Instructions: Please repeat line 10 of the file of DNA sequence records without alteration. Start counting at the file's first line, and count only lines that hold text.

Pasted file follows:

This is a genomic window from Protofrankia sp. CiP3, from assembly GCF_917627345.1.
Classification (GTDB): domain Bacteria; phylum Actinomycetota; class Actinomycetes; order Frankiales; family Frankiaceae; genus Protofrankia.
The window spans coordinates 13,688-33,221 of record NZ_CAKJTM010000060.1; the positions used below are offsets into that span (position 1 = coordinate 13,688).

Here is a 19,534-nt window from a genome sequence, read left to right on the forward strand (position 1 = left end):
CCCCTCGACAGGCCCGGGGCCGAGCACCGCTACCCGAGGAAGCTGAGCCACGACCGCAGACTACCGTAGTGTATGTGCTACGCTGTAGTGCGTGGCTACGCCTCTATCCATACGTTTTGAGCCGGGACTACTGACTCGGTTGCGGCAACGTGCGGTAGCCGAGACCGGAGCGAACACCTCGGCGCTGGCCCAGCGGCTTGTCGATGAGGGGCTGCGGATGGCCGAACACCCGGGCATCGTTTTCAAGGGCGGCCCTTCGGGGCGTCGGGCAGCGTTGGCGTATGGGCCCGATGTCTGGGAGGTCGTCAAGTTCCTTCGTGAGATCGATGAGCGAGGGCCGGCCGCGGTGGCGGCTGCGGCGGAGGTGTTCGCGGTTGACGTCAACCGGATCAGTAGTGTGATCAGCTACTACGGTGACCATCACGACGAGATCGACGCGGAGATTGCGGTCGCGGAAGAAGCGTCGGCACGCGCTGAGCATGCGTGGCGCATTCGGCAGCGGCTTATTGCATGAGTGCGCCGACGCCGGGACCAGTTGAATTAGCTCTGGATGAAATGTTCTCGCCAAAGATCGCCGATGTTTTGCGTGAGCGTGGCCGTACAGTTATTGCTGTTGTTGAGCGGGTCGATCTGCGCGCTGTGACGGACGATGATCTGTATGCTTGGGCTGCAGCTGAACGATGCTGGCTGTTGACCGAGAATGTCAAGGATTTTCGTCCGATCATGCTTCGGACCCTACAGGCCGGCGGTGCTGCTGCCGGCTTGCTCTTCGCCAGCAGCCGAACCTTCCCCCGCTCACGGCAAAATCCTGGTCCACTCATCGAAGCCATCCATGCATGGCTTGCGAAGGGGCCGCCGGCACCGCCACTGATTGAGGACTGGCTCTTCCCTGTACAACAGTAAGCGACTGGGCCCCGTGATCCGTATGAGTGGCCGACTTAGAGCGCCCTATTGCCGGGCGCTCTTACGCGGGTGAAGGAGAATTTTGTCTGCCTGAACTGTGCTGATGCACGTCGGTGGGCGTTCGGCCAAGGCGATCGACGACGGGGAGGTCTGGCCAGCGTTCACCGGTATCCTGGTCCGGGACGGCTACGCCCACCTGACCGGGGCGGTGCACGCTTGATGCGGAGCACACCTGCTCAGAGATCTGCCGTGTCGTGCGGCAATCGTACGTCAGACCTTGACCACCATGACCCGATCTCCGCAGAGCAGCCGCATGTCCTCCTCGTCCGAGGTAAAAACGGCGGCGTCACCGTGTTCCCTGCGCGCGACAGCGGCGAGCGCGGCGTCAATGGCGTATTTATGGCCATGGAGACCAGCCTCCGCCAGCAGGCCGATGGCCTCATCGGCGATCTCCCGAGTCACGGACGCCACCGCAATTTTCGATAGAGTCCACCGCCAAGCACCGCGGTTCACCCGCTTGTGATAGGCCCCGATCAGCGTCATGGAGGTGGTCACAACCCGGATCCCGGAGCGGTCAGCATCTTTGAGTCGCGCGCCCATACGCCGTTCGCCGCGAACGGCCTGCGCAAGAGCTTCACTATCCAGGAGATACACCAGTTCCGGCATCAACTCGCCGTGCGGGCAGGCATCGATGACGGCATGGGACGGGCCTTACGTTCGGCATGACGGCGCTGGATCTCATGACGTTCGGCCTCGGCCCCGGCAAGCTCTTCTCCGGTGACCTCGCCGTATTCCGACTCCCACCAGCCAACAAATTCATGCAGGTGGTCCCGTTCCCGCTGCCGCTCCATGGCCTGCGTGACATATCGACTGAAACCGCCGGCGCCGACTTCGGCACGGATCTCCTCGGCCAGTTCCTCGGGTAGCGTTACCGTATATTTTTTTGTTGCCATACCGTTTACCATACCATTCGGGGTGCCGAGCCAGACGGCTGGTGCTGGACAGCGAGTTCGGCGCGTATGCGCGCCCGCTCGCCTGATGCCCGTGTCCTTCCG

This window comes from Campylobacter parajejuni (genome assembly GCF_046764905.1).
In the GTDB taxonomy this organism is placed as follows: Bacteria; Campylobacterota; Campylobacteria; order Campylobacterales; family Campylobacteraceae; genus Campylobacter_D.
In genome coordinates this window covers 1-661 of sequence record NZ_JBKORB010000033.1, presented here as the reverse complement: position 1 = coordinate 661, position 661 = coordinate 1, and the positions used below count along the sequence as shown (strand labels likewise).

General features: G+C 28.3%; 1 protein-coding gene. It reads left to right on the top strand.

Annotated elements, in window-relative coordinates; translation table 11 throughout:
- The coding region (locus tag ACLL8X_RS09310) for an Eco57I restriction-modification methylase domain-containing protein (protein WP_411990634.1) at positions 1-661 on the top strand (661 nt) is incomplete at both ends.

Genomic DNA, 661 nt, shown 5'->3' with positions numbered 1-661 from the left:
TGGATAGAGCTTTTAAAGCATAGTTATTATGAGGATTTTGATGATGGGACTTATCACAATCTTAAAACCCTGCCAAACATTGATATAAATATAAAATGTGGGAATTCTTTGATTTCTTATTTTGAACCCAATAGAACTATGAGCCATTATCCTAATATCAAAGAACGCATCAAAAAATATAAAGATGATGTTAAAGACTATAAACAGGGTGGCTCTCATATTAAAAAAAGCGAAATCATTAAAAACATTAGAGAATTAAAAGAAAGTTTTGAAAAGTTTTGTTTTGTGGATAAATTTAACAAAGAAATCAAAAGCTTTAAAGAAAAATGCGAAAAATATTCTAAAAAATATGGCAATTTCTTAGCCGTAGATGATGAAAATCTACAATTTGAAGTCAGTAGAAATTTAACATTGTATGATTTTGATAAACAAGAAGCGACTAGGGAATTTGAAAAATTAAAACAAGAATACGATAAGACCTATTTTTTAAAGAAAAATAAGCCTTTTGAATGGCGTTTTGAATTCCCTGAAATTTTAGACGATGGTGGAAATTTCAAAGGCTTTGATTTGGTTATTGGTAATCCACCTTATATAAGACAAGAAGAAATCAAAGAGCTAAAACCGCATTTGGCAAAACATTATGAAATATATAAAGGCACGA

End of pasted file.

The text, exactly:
Annotated elements, in window-relative coordinates; translation table 11 throughout: